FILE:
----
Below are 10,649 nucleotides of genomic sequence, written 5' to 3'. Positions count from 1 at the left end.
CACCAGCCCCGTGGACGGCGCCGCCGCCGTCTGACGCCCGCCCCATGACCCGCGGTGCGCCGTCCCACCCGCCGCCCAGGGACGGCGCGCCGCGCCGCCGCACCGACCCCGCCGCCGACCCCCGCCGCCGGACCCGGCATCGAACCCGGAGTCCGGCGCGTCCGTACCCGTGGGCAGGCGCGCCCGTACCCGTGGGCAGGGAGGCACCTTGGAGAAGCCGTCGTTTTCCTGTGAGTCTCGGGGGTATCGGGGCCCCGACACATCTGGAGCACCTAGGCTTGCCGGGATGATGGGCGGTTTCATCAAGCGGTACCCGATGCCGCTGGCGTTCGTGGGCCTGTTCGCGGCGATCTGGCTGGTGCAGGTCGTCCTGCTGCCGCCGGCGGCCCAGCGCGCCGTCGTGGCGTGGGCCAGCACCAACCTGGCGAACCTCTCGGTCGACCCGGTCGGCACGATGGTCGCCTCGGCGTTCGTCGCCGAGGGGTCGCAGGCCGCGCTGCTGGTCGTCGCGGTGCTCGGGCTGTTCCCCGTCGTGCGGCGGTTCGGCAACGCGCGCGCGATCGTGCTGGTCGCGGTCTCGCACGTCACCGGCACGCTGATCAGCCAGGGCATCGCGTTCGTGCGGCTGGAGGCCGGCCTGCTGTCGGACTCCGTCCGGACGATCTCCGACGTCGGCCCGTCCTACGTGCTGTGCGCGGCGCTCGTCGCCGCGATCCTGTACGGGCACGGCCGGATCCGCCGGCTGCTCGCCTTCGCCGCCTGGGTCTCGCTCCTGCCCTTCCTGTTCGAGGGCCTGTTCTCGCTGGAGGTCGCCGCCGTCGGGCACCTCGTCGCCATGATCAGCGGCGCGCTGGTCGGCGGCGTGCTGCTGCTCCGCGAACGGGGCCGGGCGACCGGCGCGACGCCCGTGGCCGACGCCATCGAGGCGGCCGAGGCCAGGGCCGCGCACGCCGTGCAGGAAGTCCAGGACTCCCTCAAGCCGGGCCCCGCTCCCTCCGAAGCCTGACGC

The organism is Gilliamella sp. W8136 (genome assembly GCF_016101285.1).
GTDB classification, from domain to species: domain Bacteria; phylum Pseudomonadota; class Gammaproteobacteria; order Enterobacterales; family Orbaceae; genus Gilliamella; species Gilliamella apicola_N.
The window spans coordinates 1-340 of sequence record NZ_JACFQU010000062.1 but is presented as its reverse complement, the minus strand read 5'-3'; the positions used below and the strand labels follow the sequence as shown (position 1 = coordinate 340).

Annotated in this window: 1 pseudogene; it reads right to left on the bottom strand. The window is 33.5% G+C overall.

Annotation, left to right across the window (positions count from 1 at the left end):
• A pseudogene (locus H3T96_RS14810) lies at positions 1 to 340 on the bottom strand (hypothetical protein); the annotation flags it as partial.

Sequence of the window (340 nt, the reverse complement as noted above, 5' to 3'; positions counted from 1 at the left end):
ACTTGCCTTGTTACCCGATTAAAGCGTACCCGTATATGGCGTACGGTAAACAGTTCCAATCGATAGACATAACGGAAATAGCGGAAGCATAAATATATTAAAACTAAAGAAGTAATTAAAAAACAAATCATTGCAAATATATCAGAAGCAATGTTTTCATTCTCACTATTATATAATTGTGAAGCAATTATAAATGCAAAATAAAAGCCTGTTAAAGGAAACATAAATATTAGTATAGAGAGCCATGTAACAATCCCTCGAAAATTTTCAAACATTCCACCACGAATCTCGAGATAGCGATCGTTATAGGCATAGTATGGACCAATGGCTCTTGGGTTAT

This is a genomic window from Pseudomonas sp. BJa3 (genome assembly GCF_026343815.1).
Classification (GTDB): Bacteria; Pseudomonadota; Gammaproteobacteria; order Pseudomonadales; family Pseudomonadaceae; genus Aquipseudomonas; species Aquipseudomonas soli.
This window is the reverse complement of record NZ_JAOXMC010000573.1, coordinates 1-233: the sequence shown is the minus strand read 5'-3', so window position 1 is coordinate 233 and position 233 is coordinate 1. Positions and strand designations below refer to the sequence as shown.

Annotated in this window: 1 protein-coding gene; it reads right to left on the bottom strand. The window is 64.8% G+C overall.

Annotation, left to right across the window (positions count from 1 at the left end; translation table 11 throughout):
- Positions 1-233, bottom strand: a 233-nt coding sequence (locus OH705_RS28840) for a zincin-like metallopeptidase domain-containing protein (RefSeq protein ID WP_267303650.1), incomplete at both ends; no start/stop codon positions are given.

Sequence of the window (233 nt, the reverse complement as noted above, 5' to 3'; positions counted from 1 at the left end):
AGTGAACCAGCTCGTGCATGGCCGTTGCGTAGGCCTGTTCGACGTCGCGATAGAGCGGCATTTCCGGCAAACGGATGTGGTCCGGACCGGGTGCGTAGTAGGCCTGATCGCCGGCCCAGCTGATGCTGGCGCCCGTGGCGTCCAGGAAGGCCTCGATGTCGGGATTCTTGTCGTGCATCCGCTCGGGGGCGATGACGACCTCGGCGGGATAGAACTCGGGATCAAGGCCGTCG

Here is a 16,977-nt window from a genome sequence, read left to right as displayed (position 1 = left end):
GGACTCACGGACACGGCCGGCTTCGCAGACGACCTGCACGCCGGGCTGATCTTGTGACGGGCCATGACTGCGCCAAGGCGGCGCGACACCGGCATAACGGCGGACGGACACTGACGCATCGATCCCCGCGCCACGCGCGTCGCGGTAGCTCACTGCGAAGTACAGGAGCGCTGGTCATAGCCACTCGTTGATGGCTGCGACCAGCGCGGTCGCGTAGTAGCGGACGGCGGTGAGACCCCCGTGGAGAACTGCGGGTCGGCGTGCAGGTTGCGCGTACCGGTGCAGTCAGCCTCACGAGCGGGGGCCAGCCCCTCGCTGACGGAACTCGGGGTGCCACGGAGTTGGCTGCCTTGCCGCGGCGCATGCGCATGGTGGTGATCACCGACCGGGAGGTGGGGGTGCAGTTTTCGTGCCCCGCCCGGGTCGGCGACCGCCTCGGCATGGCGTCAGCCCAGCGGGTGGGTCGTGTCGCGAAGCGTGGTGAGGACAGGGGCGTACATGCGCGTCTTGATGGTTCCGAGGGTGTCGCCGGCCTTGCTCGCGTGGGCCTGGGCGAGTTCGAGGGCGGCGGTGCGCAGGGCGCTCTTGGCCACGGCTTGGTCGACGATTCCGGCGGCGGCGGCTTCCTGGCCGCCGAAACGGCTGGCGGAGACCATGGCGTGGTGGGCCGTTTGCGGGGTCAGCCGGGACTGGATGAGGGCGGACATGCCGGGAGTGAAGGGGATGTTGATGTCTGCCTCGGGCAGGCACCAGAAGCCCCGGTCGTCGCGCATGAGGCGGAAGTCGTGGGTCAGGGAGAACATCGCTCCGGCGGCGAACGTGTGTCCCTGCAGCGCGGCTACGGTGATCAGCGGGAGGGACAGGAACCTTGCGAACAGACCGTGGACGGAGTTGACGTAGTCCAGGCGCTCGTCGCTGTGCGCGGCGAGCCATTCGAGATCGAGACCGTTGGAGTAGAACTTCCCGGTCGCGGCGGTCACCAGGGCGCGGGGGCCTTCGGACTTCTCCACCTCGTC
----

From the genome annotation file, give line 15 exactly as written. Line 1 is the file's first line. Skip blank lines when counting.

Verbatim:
Annotation, left to right across the window (positions count from 1 at the left end; translation table 11 throughout):